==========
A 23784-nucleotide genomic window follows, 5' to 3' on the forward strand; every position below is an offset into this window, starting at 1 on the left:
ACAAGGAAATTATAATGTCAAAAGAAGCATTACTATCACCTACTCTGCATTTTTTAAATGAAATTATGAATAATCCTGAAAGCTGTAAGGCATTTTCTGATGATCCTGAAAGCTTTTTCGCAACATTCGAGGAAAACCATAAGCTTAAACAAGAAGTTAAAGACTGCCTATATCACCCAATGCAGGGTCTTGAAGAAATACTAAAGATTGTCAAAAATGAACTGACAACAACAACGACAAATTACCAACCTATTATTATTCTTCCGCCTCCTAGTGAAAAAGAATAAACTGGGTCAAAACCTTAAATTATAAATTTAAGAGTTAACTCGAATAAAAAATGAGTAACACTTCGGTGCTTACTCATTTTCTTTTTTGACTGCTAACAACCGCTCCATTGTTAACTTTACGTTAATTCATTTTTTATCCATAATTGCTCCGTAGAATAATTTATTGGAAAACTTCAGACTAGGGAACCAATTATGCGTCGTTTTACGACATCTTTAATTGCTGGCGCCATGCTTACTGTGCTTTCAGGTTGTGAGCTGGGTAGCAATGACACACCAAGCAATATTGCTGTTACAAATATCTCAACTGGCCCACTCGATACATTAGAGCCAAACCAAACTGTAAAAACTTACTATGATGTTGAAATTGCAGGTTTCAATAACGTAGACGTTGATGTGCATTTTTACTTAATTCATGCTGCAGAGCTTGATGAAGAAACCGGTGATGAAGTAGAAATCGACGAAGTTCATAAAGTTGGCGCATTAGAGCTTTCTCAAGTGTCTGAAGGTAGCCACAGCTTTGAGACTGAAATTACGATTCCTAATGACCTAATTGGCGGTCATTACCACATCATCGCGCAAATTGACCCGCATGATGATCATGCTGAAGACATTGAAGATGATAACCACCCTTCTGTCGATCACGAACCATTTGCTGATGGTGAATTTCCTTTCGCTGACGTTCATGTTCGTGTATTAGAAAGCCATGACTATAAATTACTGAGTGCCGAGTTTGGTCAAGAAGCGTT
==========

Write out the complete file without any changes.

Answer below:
A 23784-nucleotide genomic window follows, 5' to 3' on the forward strand; every position below is an offset into this window, starting at 1 on the left:
ACAAGGAAATTATAATGTCAAAAGAAGCATTACTATCACCTACTCTGCATTTTTTAAATGAAATTATGAATAATCCTGAAAGCTGTAAGGCATTTTCTGATGATCCTGAAAGCTTTTTCGCAACATTCGAGGAAAACCATAAGCTTAAACAAGAAGTTAAAGACTGCCTATATCACCCAATGCAGGGTCTTGAAGAAATACTAAAGATTGTCAAAAATGAACTGACAACAACAACGACAAATTACCAACCTATTATTATTCTTCCGCCTCCTAGTGAAAAAGAATAAACTGGGTCAAAACCTTAAATTATAAATTTAAGAGTTAACTCGAATAAAAAATGAGTAACACTTCGGTGCTTACTCATTTTCTTTTTTGACTGCTAACAACCGCTCCATTGTTAACTTTACGTTAATTCATTTTTTATCCATAATTGCTCCGTAGAATAATTTATTGGAAAACTTCAGACTAGGGAACCAATTATGCGTCGTTTTACGACATCTTTAATTGCTGGCGCCATGCTTACTGTGCTTTCAGGTTGTGAGCTGGGTAGCAATGACACACCAAGCAATATTGCTGTTACAAATATCTCAACTGGCCCACTCGATACATTAGAGCCAAACCAAACTGTAAAAACTTACTATGATGTTGAAATTGCAGGTTTCAATAACGTAGACGTTGATGTGCATTTTTACTTAATTCATGCTGCAGAGCTTGATGAAGAAACCGGTGATGAAGTAGAAATCGACGAAGTTCATAAAGTTGGCGCATTAGAGCTTTCTCAAGTGTCTGAAGGTAGCCACAGCTTTGAGACTGAAATTACGATTCCTAATGACCTAATTGGCGGTCATTACCACATCATCGCGCAAATTGACCCGCATGATGATCATGCTGAAGACATTGAAGATGATAACCACCCTTCTGTCGATCACGAACCATTTGCTGATGGTGAATTTCCTTTCGCTGACGTTCATGTTCGTGTATTAGAAAGCCATGACTATAAATTACTGAGTGCCGAGTTTGGTCAAGAAGCGTT